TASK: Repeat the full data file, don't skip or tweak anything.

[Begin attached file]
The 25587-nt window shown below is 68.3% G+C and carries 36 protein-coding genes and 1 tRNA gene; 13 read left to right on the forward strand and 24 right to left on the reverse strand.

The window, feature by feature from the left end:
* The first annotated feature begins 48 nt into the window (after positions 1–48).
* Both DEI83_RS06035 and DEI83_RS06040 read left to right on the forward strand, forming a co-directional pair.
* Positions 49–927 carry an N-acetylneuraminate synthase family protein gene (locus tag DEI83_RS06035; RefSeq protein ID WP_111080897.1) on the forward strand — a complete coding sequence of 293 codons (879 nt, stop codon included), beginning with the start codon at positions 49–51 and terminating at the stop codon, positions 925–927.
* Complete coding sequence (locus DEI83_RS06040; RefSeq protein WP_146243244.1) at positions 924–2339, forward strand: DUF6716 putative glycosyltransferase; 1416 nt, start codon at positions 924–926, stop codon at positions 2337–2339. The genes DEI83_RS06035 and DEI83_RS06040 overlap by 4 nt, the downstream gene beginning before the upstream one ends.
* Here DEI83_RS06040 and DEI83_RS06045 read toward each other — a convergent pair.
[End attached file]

The 25587-nt window shown below is 68.3% G+C and carries 36 protein-coding genes and 1 tRNA gene; 13 read left to right on the forward strand and 24 right to left on the reverse strand.

The window, feature by feature from the left end:
* The first annotated feature begins 48 nt into the window (after positions 1–48).
* Both DEI83_RS06035 and DEI83_RS06040 read left to right on the forward strand, forming a co-directional pair.
* Positions 49–927 carry an N-acetylneuraminate synthase family protein gene (locus tag DEI83_RS06035; RefSeq protein ID WP_111080897.1) on the forward strand — a complete coding sequence of 293 codons (879 nt, stop codon included), beginning with the start codon at positions 49–51 and terminating at the stop codon, positions 925–927.
* Complete coding sequence (locus DEI83_RS06040; RefSeq protein WP_146243244.1) at positions 924–2339, forward strand: DUF6716 putative glycosyltransferase; 1416 nt, start codon at positions 924–926, stop codon at positions 2337–2339. The genes DEI83_RS06035 and DEI83_RS06040 overlap by 4 nt, the downstream gene beginning before the upstream one ends.
* Here DEI83_RS06040 and DEI83_RS06045 read toward each other — a convergent pair.